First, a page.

October 30, 2015

Depth psychology as pseudoscience and nonscience

Note that I did not say 'Depth psychology AND pseudoscience."

The "as" is quite deliberate.

This is a critique of a comment by philosophy professor Dan Kaufman in defense of an essay by him on his new webzine, The Electric Agora. (Disclosure: I am a contributor there. And, I like a fair amount of Dan's ideas; I too am a Wittgensteinian, for example.) Here is the essay, and here is the particular comment, made in reference to someone else:
Robin: I am far more positive about depth psychology than you are, so once again, we are just going to have to disagree on this. Ditto regarding the efficacy of modern marketing and advertising techniques. You see no difference between these techniques and their effects and the methods of persuasion that institutions have been using for millennia, whereas I see — as Aldous Huxley and others did — an enormous and game-changing difference.
That original comment included this:
Freud’s theories were never useful at all in evidence based treatment of mental health, so I don’t see why I should accept that they were efficacious in mass psychology, especially as the field is just a continuation of something long established..
I then offered up this as part of my first in-depth comment:
First, on depth psychology? 
Really, Dan? You give that much credence to it? Freud was bad and Jung was worse. Both were unethical as part of that. Freud stopped pursuing what was actually behind many cases of “hysteria” when he discovered that what that was, was child sexual abuse in many cases, and came up with sexist “answers” instead. Jung slept repeatedly with one patient that we know of, invented New Agey myths, and was a huge Nazi sympathizer. (I cannot recommend strongly enough the bio, “The Aryan Christ,” about Jung.) James wasn’t quite as bad, but, as a rich white American of leisure, he was “self-allowed” to have what Freud would have labeled “hysteria” had it occurred in a young woman, and quasi-Jung, lent his name and credibility to spiritism, etc.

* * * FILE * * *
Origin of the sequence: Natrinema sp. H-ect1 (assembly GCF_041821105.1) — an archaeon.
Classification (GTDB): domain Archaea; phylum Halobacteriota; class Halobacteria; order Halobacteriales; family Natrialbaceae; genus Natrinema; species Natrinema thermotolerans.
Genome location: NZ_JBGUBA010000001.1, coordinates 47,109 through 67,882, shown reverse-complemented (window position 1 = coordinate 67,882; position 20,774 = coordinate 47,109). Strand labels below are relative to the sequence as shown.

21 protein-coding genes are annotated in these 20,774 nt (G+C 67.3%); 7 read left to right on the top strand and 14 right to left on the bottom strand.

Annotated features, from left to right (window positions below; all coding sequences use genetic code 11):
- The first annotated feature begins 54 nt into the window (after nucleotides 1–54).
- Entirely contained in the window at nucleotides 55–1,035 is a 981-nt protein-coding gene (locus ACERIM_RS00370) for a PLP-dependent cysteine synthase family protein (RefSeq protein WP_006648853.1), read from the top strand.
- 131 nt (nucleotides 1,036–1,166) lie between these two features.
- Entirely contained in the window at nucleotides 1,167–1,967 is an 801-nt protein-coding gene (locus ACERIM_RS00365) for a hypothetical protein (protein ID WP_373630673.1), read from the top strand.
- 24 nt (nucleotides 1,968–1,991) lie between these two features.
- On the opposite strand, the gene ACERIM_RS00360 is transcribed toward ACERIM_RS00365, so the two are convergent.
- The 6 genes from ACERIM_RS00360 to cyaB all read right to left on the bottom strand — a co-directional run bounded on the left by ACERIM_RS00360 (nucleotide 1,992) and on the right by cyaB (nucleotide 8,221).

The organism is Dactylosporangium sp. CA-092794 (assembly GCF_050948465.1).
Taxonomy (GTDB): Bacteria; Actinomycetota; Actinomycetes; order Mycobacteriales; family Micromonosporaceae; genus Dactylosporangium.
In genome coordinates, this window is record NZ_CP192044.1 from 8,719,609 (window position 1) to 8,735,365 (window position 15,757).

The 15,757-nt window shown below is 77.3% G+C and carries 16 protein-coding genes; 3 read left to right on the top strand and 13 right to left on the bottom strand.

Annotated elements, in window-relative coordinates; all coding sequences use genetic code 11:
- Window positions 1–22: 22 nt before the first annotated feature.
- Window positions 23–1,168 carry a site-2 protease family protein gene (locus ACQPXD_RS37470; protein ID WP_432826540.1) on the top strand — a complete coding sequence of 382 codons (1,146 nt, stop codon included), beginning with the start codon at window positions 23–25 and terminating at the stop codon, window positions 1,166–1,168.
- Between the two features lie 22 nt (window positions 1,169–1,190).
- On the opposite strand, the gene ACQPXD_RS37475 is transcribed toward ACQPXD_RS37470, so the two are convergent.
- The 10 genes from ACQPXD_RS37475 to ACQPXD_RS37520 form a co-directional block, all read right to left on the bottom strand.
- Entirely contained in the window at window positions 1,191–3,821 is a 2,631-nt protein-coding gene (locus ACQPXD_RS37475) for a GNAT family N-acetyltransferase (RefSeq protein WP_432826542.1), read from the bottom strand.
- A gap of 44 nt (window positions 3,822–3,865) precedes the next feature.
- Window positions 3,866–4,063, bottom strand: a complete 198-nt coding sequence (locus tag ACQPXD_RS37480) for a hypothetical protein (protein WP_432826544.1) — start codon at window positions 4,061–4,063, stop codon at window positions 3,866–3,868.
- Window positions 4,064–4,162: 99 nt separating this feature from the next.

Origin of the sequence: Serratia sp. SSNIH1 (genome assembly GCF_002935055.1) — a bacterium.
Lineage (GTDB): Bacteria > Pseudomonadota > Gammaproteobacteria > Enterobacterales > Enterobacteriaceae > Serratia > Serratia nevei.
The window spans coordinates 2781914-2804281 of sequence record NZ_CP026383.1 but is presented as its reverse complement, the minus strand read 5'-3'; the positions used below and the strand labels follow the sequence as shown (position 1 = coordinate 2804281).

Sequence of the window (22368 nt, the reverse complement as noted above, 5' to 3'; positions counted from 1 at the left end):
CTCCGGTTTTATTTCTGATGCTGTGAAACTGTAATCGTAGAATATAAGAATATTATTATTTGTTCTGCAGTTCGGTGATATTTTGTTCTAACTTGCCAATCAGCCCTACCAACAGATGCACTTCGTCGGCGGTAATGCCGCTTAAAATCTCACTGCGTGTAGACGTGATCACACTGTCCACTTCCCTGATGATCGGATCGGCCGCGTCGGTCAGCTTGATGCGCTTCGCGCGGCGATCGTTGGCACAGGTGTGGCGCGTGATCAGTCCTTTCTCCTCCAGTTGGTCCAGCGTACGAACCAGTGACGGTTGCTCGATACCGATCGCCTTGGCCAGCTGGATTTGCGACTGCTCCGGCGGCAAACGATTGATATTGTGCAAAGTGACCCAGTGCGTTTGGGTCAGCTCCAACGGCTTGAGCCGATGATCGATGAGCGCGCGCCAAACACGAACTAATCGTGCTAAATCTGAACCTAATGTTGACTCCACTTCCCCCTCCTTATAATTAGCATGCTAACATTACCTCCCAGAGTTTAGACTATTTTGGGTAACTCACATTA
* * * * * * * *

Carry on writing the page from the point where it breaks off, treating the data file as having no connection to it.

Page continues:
Again, I cannot recommend that book strongly enough, reviewed here by the New York Times. If you click the Amazon link in the blockquote, you'll also see how much Jungian cultists dislike it. And, yes, cultists, and yes, he was a Nazi sympathizer and all. 

From there, in this comment, Kaufman goes on to very favorably reference the three putative founders of depth psychology, one of whom, of course, is Freud:
1. Re: Depth psychology — as far as I am concerned, the crucial insights (which go, at least, as far back as Nietzsche), are absolutely spot on. That we vastly overestimate the extent to which we are conscious of our own reasons for acting; that we are far less rational than we like to think; that we are as much mysteries to ourselves as to others; that civilization is largely an exercise in combating our baser instincts; all of these things are not only true, but essential to a complete understanding of our nature.
Of course, the problems actually start in the body of the essay, along with multiple other problems, none of which Kaufman ever addressed from my main comment, but that's for another blog post.

In the essay body, Kaufman says:
For a liberal education to serve a countercultural role in today’s postindustrial world, it would require a radically different curriculum; one that emphasized late 19th century and 20th century arts and letters and particularly, those that serve demystifying, debunking, and unmasking functions: works by the likes of Nietzsche, Freud, Marx, the later Wittgenstein, Foucault, Huxley, Orwell, etc.  
I cited that to explain his reference to Nietzsche.